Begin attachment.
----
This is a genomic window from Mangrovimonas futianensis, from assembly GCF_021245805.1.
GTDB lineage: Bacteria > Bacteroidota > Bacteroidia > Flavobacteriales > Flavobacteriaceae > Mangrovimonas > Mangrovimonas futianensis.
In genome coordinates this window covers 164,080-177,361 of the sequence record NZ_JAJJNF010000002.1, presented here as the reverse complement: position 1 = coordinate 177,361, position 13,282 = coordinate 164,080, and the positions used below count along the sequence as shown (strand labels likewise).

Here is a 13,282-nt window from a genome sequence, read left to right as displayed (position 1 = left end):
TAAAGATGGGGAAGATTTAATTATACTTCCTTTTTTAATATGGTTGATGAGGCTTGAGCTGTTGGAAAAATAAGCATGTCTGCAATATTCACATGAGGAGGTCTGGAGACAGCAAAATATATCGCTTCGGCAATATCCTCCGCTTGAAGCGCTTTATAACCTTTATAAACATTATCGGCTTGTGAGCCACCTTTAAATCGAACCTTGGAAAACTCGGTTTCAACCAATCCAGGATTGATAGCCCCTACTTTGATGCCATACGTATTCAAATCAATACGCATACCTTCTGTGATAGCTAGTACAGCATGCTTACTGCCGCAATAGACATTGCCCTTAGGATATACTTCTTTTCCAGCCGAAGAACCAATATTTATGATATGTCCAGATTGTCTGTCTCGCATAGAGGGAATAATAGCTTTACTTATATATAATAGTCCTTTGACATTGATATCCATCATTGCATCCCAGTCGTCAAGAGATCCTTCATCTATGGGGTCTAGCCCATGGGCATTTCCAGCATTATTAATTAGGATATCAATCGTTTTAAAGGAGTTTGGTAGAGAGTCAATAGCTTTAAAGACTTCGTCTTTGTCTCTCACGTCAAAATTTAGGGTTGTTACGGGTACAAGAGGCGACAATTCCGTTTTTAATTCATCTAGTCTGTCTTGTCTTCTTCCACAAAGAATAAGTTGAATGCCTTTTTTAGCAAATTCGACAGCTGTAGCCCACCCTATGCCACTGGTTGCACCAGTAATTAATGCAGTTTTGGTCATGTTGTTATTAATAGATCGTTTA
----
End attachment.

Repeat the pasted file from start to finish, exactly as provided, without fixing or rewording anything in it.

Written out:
This is a genomic window from Mangrovimonas futianensis, from assembly GCF_021245805.1.
GTDB lineage: Bacteria > Bacteroidota > Bacteroidia > Flavobacteriales > Flavobacteriaceae > Mangrovimonas > Mangrovimonas futianensis.
In genome coordinates this window covers 164,080-177,361 of the sequence record NZ_JAJJNF010000002.1, presented here as the reverse complement: position 1 = coordinate 177,361, position 13,282 = coordinate 164,080, and the positions used below count along the sequence as shown (strand labels likewise).

Here is a 13,282-nt window from a genome sequence, read left to right as displayed (position 1 = left end):
TAAAGATGGGGAAGATTTAATTATACTTCCTTTTTTAATATGGTTGATGAGGCTTGAGCTGTTGGAAAAATAAGCATGTCTGCAATATTCACATGAGGAGGTCTGGAGACAGCAAAATATATCGCTTCGGCAATATCCTCCGCTTGAAGCGCTTTATAACCTTTATAAACATTATCGGCTTGTGAGCCACCTTTAAATCGAACCTTGGAAAACTCGGTTTCAACCAATCCAGGATTGATAGCCCCTACTTTGATGCCATACGTATTCAAATCAATACGCATACCTTCTGTGATAGCTAGTACAGCATGCTTACTGCCGCAATAGACATTGCCCTTAGGATATACTTCTTTTCCAGCCGAAGAACCAATATTTATGATATGTCCAGATTGTCTGTCTCGCATAGAGGGAATAATAGCTTTACTTATATATAATAGTCCTTTGACATTGATATCCATCATTGCATCCCAGTCGTCAAGAGATCCTTCATCTATGGGGTCTAGCCCATGGGCATTTCCAGCATTATTAATTAGGATATCAATCGTTTTAAAGGAGTTTGGTAGAGAGTCAATAGCTTTAAAGACTTCGTCTTTGTCTCTCACGTCAAAATTTAGGGTTGTTACGGGTACAAGAGGCGACAATTCCGTTTTTAATTCATCTAGTCTGTCTTGTCTTCTTCCACAAAGAATAAGTTGAATGCCTTTTTTAGCAAATTCGACAGCTGTAGCCCACCCTATGCCACTGGTTGCACCAGTAATTAATGCAGTTTTGGTCATGTTGTTATTAATAGATCGTTTA